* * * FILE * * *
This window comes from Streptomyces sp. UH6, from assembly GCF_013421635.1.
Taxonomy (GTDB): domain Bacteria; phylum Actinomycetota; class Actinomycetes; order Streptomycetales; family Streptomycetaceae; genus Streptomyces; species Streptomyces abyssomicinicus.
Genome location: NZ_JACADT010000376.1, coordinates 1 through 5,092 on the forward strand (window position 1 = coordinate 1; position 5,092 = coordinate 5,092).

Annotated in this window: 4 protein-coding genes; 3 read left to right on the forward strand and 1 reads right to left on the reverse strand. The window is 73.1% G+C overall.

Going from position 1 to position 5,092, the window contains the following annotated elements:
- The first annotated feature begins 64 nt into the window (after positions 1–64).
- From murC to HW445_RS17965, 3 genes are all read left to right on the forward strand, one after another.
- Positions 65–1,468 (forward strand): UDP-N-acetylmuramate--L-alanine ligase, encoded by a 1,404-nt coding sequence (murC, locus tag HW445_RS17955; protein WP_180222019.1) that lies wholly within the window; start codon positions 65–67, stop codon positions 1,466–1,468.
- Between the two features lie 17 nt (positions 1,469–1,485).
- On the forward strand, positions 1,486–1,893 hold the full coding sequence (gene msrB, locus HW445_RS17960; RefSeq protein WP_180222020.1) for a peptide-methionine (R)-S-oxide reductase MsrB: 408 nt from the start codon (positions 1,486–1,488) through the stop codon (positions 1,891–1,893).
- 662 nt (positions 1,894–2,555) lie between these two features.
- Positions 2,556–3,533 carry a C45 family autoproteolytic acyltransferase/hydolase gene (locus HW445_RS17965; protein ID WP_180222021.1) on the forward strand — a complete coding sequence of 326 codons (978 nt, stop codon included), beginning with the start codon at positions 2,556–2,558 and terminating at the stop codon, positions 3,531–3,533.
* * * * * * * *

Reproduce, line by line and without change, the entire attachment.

This window comes from Streptomyces sp. UH6, from assembly GCF_013421635.1.
Taxonomy (GTDB): domain Bacteria; phylum Actinomycetota; class Actinomycetes; order Streptomycetales; family Streptomycetaceae; genus Streptomyces; species Streptomyces abyssomicinicus.
Genome location: NZ_JACADT010000376.1, coordinates 1 through 5,092 on the forward strand (window position 1 = coordinate 1; position 5,092 = coordinate 5,092).

Annotated in this window: 4 protein-coding genes; 3 read left to right on the forward strand and 1 reads right to left on the reverse strand. The window is 73.1% G+C overall.

Going from position 1 to position 5,092, the window contains the following annotated elements:
- The first annotated feature begins 64 nt into the window (after positions 1–64).
- From murC to HW445_RS17965, 3 genes are all read left to right on the forward strand, one after another.
- Positions 65–1,468 (forward strand): UDP-N-acetylmuramate--L-alanine ligase, encoded by a 1,404-nt coding sequence (murC, locus tag HW445_RS17955; protein WP_180222019.1) that lies wholly within the window; start codon positions 65–67, stop codon positions 1,466–1,468.
- Between the two features lie 17 nt (positions 1,469–1,485).
- On the forward strand, positions 1,486–1,893 hold the full coding sequence (gene msrB, locus HW445_RS17960; RefSeq protein WP_180222020.1) for a peptide-methionine (R)-S-oxide reductase MsrB: 408 nt from the start codon (positions 1,486–1,488) through the stop codon (positions 1,891–1,893).
- 662 nt (positions 1,894–2,555) lie between these two features.
- Positions 2,556–3,533 carry a C45 family autoproteolytic acyltransferase/hydolase gene (locus HW445_RS17965; protein ID WP_180222021.1) on the forward strand — a complete coding sequence of 326 codons (978 nt, stop codon included), beginning with the start codon at positions 2,556–2,558 and terminating at the stop codon, positions 3,531–3,533.